For my personal project, I have been improving my skills in Unreal Engine. I haven’t used Unreal a lot, so I started with the FPS project and started making changes to it. It’s rather simple at the moment, with just toggle fire modes, but I am expanding on it as i go.
Y’arrgh, this is a mobile game I have been working on in my spare time and project days. It’s currently only a prototype to show off a couple of things like the wheel interface for controlling the boat. However, I do have some more plans to work on it in future, including adding enemies and gameplay objectives.
The most recent part of the game I have been working on is the map generation which I am now going to use when generating paths for enemies to take around the map. This will involve using an implementation of A* to find the quickest path to the player.
For the past couple of research days we have had, I have been working on a modular sci-fi corridor, which I hope to put into my portfolio once it is done. The segment that is in the image is the first of several modular pieces I will be making, along with pipes, panels and other sci-fi elements.
For my research day I have been working on two projects, a MP4-12C Mclaren and a modern living room. I created the Mclaren in my first year of university but never finished it, I went back to it and began retopologising it so I could take a render/wireframe for my portfolio. I have also started a modern living room which is inspired from multiple pictures. My aim is to create a scene that will show multiple skills and techniques across different pieces of software.
In my personal project time I’m trying to refine my skills in animation. I looked at a multitude of videos teaching boxing techniques, from performing a well executed hit to the subtle movement of the body between hits. I am animating the upper bodies of the two characters first to get a sense of how far can they reach and if they are capable of dodging hits. When I do this, I will concentrate on the leg movements as they are slightly more complicated and depend on the upper body movement (for example: when a fighter prepares and executes a hit, his legs react to give him balance and flexibility so that he can move back or react quickly).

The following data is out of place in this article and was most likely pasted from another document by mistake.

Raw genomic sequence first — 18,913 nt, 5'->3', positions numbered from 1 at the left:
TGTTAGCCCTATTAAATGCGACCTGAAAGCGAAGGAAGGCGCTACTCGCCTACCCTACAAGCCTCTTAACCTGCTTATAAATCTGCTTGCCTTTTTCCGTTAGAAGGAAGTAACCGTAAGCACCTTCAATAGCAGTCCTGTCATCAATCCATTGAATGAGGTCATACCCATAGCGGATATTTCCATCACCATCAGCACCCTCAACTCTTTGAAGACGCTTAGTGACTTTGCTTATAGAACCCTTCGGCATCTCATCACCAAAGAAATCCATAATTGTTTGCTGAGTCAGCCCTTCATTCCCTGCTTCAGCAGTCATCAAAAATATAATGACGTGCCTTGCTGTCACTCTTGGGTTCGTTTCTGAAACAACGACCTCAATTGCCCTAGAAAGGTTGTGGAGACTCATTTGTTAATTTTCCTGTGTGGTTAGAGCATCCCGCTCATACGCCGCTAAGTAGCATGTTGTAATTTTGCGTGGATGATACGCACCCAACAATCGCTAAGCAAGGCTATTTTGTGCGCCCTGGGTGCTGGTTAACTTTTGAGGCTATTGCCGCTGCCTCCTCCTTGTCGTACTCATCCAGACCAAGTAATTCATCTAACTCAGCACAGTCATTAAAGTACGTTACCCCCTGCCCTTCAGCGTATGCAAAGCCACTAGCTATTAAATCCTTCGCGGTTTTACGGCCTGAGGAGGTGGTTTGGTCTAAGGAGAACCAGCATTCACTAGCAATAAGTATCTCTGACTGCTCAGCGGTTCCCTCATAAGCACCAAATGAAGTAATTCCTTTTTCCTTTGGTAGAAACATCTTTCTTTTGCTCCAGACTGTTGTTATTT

I also started modelling a mech. As the project is in an early state I am blocking out the different pieces of the machine using a couple of concept pictures.
I’ve started recreating an old Drum & Bass track I wrote a few years ago. I always liked the composition, but I didn’t mix or master it very well. It sounds over-compressed and the bass is way too loud. Now that a few years have passed and I’m better at mixing, I thought I’d give it another go. You can listen to the original version below.
Watch the video below for a glimpse at everyone’s work!
This demo features two different game modes: Single player and two-player co-op. There are twelve single player levels to complete, along with three co-op levels for you and a friend to enjoy. This demo is designed to introduce players to some of Flux8’s core mechanics and get a feel for the game, while also allowing us to gather feedback and make improvements.
Please remember that this is an early demo, so you may notice a few broken textures and missing audio clips. The demo is currently only available for Windows in both 32bit and 64bit versions. With that said, any downloads, ratings and feedback are greatly appreciated by the whole team!
You can download the Free Flux8 Playable Demo Here!
Still not convinced? Youtuber Fellow Player has already downloaded and completed the demo! Check out his video below to hear his thoughts on Flux8 in it’s current state! Spoiler Alert: He liked it!
pTs 42 also gave the Flux8 demo a try!
Check out our website here: http://www.flux8game.com/
Over the past 2 weeks, I’ve been continuing with the level designs and development. The levels created are now in the process of being exported to separate scenes and cameras for the levels are being place. during this process I’ve also been introducing co-worker to try out levels that have cameras placed and receiving feedback to help refine the levels.